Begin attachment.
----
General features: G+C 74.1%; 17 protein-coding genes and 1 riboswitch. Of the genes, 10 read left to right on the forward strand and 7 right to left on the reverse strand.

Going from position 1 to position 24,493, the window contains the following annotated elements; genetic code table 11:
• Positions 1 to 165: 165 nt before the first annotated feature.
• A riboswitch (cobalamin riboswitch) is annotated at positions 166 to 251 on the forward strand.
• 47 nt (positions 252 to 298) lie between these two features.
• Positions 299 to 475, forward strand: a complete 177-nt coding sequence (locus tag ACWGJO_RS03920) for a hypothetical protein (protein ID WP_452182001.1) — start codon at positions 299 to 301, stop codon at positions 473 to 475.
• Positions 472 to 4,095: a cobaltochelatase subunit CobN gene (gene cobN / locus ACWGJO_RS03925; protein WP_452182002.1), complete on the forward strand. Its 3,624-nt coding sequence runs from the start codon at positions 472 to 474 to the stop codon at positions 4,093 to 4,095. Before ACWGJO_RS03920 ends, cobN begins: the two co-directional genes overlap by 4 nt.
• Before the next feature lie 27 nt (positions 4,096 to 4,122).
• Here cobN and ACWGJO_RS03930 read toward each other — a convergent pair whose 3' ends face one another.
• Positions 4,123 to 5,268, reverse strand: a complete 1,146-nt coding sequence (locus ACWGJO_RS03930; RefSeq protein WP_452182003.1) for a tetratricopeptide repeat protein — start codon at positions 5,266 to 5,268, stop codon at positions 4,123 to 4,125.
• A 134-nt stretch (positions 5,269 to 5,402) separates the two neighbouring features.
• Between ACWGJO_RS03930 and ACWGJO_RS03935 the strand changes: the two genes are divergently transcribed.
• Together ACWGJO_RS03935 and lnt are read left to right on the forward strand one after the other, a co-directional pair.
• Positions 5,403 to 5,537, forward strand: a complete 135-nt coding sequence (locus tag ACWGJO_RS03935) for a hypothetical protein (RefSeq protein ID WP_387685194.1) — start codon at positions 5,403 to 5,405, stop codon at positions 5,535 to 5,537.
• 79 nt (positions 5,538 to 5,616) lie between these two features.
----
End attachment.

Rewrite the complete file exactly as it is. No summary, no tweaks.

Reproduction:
General features: G+C 74.1%; 17 protein-coding genes and 1 riboswitch. Of the genes, 10 read left to right on the forward strand and 7 right to left on the reverse strand.

Going from position 1 to position 24,493, the window contains the following annotated elements; genetic code table 11:
• Positions 1 to 165: 165 nt before the first annotated feature.
• A riboswitch (cobalamin riboswitch) is annotated at positions 166 to 251 on the forward strand.
• 47 nt (positions 252 to 298) lie between these two features.
• Positions 299 to 475, forward strand: a complete 177-nt coding sequence (locus tag ACWGJO_RS03920) for a hypothetical protein (protein ID WP_452182001.1) — start codon at positions 299 to 301, stop codon at positions 473 to 475.
• Positions 472 to 4,095: a cobaltochelatase subunit CobN gene (gene cobN / locus ACWGJO_RS03925; protein WP_452182002.1), complete on the forward strand. Its 3,624-nt coding sequence runs from the start codon at positions 472 to 474 to the stop codon at positions 4,093 to 4,095. Before ACWGJO_RS03920 ends, cobN begins: the two co-directional genes overlap by 4 nt.
• Before the next feature lie 27 nt (positions 4,096 to 4,122).
• Here cobN and ACWGJO_RS03930 read toward each other — a convergent pair whose 3' ends face one another.
• Positions 4,123 to 5,268, reverse strand: a complete 1,146-nt coding sequence (locus ACWGJO_RS03930; RefSeq protein WP_452182003.1) for a tetratricopeptide repeat protein — start codon at positions 5,266 to 5,268, stop codon at positions 4,123 to 4,125.
• A 134-nt stretch (positions 5,269 to 5,402) separates the two neighbouring features.
• Between ACWGJO_RS03930 and ACWGJO_RS03935 the strand changes: the two genes are divergently transcribed.
• Together ACWGJO_RS03935 and lnt are read left to right on the forward strand one after the other, a co-directional pair.
• Positions 5,403 to 5,537, forward strand: a complete 135-nt coding sequence (locus tag ACWGJO_RS03935) for a hypothetical protein (RefSeq protein ID WP_387685194.1) — start codon at positions 5,403 to 5,405, stop codon at positions 5,535 to 5,537.
• 79 nt (positions 5,538 to 5,616) lie between these two features.